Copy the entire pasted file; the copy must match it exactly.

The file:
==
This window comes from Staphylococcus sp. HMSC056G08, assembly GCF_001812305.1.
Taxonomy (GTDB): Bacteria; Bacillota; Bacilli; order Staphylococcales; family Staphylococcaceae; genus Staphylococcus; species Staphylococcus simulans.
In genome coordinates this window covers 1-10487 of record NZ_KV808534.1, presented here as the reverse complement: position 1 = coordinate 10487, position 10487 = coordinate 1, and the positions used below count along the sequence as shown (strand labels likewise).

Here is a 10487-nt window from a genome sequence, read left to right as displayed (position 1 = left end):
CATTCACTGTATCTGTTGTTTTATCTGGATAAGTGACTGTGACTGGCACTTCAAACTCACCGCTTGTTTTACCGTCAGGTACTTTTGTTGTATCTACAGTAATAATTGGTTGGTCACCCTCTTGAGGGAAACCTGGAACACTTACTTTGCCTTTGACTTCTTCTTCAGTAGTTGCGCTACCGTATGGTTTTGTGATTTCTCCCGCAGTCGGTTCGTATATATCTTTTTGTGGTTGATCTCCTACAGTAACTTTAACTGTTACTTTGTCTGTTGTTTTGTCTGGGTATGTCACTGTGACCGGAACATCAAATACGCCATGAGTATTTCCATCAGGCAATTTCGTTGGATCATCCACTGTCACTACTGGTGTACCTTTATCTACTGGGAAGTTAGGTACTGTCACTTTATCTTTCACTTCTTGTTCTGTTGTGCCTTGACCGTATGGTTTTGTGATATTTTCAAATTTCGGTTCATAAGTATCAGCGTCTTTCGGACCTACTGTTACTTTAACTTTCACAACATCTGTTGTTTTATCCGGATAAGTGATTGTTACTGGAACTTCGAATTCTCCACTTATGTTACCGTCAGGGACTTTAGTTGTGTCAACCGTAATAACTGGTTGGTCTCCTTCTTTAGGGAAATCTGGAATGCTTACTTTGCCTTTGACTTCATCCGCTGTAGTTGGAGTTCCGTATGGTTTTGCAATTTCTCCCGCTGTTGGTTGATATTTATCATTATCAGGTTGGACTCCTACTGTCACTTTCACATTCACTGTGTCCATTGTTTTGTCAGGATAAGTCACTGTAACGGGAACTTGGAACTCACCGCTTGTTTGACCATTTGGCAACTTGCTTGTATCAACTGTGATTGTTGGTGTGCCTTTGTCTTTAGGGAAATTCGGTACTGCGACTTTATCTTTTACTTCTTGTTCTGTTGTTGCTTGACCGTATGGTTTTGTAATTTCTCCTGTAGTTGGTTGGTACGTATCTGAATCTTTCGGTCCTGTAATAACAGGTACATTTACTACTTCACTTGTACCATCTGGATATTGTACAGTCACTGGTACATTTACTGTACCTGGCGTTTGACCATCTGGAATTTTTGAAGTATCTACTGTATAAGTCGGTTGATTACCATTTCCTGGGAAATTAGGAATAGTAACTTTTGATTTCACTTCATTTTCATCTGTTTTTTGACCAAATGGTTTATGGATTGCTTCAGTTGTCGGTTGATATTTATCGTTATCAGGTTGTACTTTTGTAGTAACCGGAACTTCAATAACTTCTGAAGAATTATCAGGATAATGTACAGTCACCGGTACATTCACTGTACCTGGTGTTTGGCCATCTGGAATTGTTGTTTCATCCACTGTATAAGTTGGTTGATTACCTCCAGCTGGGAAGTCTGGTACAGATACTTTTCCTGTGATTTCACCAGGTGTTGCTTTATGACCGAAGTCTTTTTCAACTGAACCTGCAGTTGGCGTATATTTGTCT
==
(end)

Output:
This window comes from Staphylococcus sp. HMSC056G08, assembly GCF_001812305.1.
Taxonomy (GTDB): Bacteria; Bacillota; Bacilli; order Staphylococcales; family Staphylococcaceae; genus Staphylococcus; species Staphylococcus simulans.
In genome coordinates this window covers 1-10487 of record NZ_KV808534.1, presented here as the reverse complement: position 1 = coordinate 10487, position 10487 = coordinate 1, and the positions used below count along the sequence as shown (strand labels likewise).

Here is a 10487-nt window from a genome sequence, read left to right as displayed (position 1 = left end):
CATTCACTGTATCTGTTGTTTTATCTGGATAAGTGACTGTGACTGGCACTTCAAACTCACCGCTTGTTTTACCGTCAGGTACTTTTGTTGTATCTACAGTAATAATTGGTTGGTCACCCTCTTGAGGGAAACCTGGAACACTTACTTTGCCTTTGACTTCTTCTTCAGTAGTTGCGCTACCGTATGGTTTTGTGATTTCTCCCGCAGTCGGTTCGTATATATCTTTTTGTGGTTGATCTCCTACAGTAACTTTAACTGTTACTTTGTCTGTTGTTTTGTCTGGGTATGTCACTGTGACCGGAACATCAAATACGCCATGAGTATTTCCATCAGGCAATTTCGTTGGATCATCCACTGTCACTACTGGTGTACCTTTATCTACTGGGAAGTTAGGTACTGTCACTTTATCTTTCACTTCTTGTTCTGTTGTGCCTTGACCGTATGGTTTTGTGATATTTTCAAATTTCGGTTCATAAGTATCAGCGTCTTTCGGACCTACTGTTACTTTAACTTTCACAACATCTGTTGTTTTATCCGGATAAGTGATTGTTACTGGAACTTCGAATTCTCCACTTATGTTACCGTCAGGGACTTTAGTTGTGTCAACCGTAATAACTGGTTGGTCTCCTTCTTTAGGGAAATCTGGAATGCTTACTTTGCCTTTGACTTCATCCGCTGTAGTTGGAGTTCCGTATGGTTTTGCAATTTCTCCCGCTGTTGGTTGATATTTATCATTATCAGGTTGGACTCCTACTGTCACTTTCACATTCACTGTGTCCATTGTTTTGTCAGGATAAGTCACTGTAACGGGAACTTGGAACTCACCGCTTGTTTGACCATTTGGCAACTTGCTTGTATCAACTGTGATTGTTGGTGTGCCTTTGTCTTTAGGGAAATTCGGTACTGCGACTTTATCTTTTACTTCTTGTTCTGTTGTTGCTTGACCGTATGGTTTTGTAATTTCTCCTGTAGTTGGTTGGTACGTATCTGAATCTTTCGGTCCTGTAATAACAGGTACATTTACTACTTCACTTGTACCATCTGGATATTGTACAGTCACTGGTACATTTACTGTACCTGGCGTTTGACCATCTGGAATTTTTGAAGTATCTACTGTATAAGTCGGTTGATTACCATTTCCTGGGAAATTAGGAATAGTAACTTTTGATTTCACTTCATTTTCATCTGTTTTTTGACCAAATGGTTTATGGATTGCTTCAGTTGTCGGTTGATATTTATCGTTATCAGGTTGTACTTTTGTAGTAACCGGAACTTCAATAACTTCTGAAGAATTATCAGGATAATGTACAGTCACCGGTACATTCACTGTACCTGGTGTTTGGCCATCTGGAATTGTTGTTTCATCCACTGTATAAGTTGGTTGATTACCTCCAGCTGGGAAGTCTGGTACAGATACTTTTCCTGTGATTTCACCAGGTGTTGCTTTATGACCGAAGTCTTTTTCAACTGAACCTGCAGTTGGCGTATATTTGTCT